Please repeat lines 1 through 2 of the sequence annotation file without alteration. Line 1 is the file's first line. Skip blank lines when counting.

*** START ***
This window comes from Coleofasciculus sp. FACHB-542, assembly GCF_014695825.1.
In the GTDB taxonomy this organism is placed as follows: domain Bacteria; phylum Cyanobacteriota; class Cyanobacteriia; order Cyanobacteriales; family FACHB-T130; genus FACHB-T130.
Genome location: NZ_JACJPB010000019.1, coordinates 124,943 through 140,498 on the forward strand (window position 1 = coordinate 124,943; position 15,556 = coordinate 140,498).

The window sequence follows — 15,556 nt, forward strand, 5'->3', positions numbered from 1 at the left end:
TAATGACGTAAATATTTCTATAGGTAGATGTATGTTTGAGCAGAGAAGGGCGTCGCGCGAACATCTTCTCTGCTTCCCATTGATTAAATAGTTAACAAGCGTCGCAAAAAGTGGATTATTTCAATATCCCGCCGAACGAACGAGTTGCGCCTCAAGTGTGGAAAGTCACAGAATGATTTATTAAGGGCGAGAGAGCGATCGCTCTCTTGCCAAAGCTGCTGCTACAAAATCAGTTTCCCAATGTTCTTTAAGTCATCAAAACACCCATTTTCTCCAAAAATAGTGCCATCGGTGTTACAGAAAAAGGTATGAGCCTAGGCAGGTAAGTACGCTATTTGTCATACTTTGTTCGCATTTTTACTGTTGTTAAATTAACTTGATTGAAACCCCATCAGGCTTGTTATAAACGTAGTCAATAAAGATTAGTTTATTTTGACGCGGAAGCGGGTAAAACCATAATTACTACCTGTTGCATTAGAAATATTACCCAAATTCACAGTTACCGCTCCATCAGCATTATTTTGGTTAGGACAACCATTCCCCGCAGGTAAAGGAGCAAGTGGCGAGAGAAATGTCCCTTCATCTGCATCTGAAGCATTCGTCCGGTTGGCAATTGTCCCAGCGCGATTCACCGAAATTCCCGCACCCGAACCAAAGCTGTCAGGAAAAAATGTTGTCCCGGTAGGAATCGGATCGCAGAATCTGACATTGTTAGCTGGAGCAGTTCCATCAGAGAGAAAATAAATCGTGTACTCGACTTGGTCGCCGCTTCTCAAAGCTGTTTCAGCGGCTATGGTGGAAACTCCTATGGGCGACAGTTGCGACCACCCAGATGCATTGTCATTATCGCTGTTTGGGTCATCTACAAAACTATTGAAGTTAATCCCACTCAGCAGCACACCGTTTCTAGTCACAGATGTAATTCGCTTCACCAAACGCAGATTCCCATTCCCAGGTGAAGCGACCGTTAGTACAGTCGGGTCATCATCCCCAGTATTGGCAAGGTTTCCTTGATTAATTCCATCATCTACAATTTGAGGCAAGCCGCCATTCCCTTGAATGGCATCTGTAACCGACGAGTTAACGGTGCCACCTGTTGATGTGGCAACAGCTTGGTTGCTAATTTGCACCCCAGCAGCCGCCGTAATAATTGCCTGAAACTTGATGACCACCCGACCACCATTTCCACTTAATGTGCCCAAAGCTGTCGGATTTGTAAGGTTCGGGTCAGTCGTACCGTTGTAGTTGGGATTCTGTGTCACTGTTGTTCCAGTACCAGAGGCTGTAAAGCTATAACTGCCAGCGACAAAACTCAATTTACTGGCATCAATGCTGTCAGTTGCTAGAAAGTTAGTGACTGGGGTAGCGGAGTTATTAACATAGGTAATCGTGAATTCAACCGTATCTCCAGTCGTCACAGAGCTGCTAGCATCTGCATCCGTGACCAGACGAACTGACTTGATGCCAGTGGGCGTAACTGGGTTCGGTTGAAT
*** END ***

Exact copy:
This window comes from Coleofasciculus sp. FACHB-542, assembly GCF_014695825.1.
In the GTDB taxonomy this organism is placed as follows: domain Bacteria; phylum Cyanobacteriota; class Cyanobacteriia; order Cyanobacteriales; family FACHB-T130; genus FACHB-T130.